And beyond that you also should to depend on the .so files that are fed into gcc, and so on, and I think no gcc flag will give you that.

This is, what Nix already gives you. Our problem, really, is when trying to split up a build into multiple derivations, how to get the most minimal set (or even just a reliable superset short of the full source package) of inputs to our recipes, hence minimal rebuilds. Even with the work on Fortran and C++ modules, it may be unreasonable to expect ninja to completely solve this goal, but maybe it could grow to better support it.

Even if we end up sidestepping ninja for this, I think its place as build assembly is richly deserved. ninja query is an absolute gem and I'd love to see it become even more useful.

@mathstuf
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mathstuf commented Oct 4, 2019

That I found what i wanted?

Yes. Because the rules which scan need depfile = themselves because they don't know all their input file paths. Basically, #include still exists even with modules.

@Ericson2314
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Ericson2314 commented Oct 4, 2019

I would use dyndep for that too. There are ways, though they would benefit from a different implementation of the C preprocessor.

@Ericson2314
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Ericson2314 commented Oct 4, 2019

@bendlas Did you #1303 (comment) Ninja now has something I like better? We could turn that into IFD, but it would probably be even better to turn it into NixOS/rfcs#40, which is a bit more principled than the "nix-build within derivation" recursive Nix.

@bendlas
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bendlas commented Oct 4, 2019

I did see that comment and understand, that in some parallel universe, where chromium already migrated their depfiles to dyndeps, this might solve my problem at hand, as well.

However, it's unreasonable to expect everybody to drop what they are doing in order to migrate their depfiles to dyndeps, so that we could wait for them to solve our problem. In fact, I find even the hint of that idea preposterous.

Still, thanks for the pointer, I wasn't aware of rfc#40.

So, seeing as ninja already provides a migration path to a brighter future, I think we should take this conversation away from the ninja tracker, so as to not impose unnecessary notifications on the - certainly busy - maintainers here. Maybe we can get back, after we convinced all the major users of ninja, to migrate.

@Ericson2314
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Ericson2314 commented Oct 4, 2019

@bendlas If you have enough cycles to spare, it might make sense to modify Clang to do incremental pre-preprocessing. Basically, whenever an #include is encountered, be able to serialize the state and spit out the wanted file, and resume from the serialized state and provided file. Once that is done I think CMake, Meson, Chromium's Gz, etc could be enticed to try using that feature. I'll open an LLVM issue and refer to this thread.

@mathstuf
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mathstuf commented Oct 4, 2019

Basically, whenever an #include is encountered, be able to serialize the state and spit out the wanted file, and resume from the serialized state and provided file.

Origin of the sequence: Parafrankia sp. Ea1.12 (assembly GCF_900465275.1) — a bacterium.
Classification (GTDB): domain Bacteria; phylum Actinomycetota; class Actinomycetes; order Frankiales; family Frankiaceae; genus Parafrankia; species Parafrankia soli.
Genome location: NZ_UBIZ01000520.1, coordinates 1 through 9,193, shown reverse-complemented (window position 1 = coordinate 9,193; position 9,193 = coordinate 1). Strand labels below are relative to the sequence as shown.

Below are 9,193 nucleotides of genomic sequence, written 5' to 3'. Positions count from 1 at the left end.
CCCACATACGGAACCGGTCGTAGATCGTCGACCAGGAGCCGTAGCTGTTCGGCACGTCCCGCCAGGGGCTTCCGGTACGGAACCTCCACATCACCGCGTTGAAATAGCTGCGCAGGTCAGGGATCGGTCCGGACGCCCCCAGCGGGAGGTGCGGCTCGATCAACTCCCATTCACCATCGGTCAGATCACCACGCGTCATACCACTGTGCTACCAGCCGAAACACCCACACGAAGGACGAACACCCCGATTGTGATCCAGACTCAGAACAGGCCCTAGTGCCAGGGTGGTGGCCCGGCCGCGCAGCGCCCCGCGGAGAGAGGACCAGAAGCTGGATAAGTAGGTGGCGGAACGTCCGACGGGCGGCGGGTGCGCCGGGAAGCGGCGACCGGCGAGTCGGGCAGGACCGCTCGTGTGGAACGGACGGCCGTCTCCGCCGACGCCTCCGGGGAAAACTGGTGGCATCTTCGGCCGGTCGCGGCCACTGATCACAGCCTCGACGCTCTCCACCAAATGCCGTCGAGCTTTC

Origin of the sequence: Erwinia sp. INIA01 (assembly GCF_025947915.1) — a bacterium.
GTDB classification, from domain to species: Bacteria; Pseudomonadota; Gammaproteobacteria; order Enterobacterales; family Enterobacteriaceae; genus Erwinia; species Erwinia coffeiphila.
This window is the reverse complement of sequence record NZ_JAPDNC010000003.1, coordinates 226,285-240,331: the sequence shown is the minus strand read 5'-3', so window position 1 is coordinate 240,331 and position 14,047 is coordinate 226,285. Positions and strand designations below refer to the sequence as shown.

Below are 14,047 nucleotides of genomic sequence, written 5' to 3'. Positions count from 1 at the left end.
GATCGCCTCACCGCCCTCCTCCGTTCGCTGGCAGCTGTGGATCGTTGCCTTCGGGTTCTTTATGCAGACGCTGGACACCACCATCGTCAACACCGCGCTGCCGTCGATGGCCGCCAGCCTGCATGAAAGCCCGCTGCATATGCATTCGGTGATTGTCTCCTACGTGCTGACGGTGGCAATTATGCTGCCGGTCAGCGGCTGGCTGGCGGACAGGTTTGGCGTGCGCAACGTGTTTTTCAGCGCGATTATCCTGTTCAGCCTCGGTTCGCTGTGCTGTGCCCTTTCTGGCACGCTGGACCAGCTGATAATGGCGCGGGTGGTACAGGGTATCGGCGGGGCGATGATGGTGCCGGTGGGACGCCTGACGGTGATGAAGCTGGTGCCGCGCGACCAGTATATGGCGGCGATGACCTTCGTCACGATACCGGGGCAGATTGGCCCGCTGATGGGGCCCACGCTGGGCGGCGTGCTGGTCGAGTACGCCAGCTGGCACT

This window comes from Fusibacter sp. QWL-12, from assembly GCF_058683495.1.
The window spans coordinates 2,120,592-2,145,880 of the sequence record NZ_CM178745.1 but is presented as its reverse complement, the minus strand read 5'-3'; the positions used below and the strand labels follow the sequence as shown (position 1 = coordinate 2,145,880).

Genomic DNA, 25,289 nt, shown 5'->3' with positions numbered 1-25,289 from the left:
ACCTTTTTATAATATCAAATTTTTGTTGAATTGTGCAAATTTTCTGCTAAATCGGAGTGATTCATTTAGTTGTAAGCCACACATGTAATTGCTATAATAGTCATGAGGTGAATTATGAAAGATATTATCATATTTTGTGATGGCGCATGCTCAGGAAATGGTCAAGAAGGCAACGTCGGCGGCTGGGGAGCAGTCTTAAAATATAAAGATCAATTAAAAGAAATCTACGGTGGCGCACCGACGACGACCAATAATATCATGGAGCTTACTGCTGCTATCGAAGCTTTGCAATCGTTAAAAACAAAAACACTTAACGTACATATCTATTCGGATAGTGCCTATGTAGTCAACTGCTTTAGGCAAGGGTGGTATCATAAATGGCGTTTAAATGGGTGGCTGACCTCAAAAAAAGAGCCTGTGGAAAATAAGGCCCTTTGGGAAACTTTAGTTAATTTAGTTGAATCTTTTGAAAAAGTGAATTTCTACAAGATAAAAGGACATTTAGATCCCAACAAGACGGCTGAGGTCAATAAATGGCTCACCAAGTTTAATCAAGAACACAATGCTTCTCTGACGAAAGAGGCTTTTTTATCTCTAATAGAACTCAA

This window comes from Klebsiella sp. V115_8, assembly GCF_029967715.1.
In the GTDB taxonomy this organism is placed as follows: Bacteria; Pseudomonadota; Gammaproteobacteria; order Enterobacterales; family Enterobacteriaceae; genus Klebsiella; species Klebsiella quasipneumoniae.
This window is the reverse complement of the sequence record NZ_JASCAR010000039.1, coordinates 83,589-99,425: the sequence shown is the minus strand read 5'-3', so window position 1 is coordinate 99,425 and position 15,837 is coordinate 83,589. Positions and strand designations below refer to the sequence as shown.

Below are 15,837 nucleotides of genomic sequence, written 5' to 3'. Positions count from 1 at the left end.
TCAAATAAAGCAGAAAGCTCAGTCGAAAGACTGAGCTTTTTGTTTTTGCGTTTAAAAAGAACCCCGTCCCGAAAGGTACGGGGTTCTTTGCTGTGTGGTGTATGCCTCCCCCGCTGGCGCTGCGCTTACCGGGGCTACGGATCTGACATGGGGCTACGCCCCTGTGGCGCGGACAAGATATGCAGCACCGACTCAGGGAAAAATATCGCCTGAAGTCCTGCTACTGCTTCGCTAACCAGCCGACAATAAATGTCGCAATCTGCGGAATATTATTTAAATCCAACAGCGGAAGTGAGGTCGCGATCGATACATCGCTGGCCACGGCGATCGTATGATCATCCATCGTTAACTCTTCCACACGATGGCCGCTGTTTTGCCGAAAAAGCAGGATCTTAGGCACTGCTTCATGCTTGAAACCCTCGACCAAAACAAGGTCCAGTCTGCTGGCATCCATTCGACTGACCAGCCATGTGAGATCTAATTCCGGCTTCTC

I don't know if that works. Could you first write up a mock example using awk and other such simple tools to show the flow and example build.ninja structure? I suspect this won't work because given a source file, how is a generator supposed to write out the rules to do this incremental preprocesssing? Each source file has…100 associated rules with it that chain into each other? What if a file has 101 includes then? dyndep only fixes dynamic dependencies. Dynamic rules (i.e., adding a new rule at build-execution time) are not supported in ninja at all.

@jonesmz
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jonesmz commented Oct 4, 2019

Dynamic rules (i.e., adding a new rule at build-execution time) are not supported in ninja at all.

That doesn't seem like a bad thing to add to Ninja

@mathstuf
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mathstuf commented Oct 4, 2019

AFAIK, that is a fundamental redesign of the code that exists in this repository today. Ninja currently has a "plan" and "execute" phase that are completely separate. Once "plan" is done, the graph can only be pruned of nodes (dyndep allowed it to add edges). Even something relatively simple like #760 isn't possible without a new design, so adding nodes later seems even more prone to implementation problems.

@jonesmz
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jonesmz commented Oct 4, 2019

That's all fair.

I think there are lots of things that could be done to improve Ninja to allow complex things to be managed more elegantly.

@Ericson2314
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Ericson2314 commented Oct 7, 2019

I'm not sure "rules" are actually more expressive than "dependencies". (c.f. imagine compiling an idea to many rules vs interpretting it with a single universal rule).

@Ericson2314
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Ericson2314 commented Jan 29, 2020

https://www.usenix.org/system/files/atc19-fouladi.pdf was recently published, and does preprocessing in the way I described.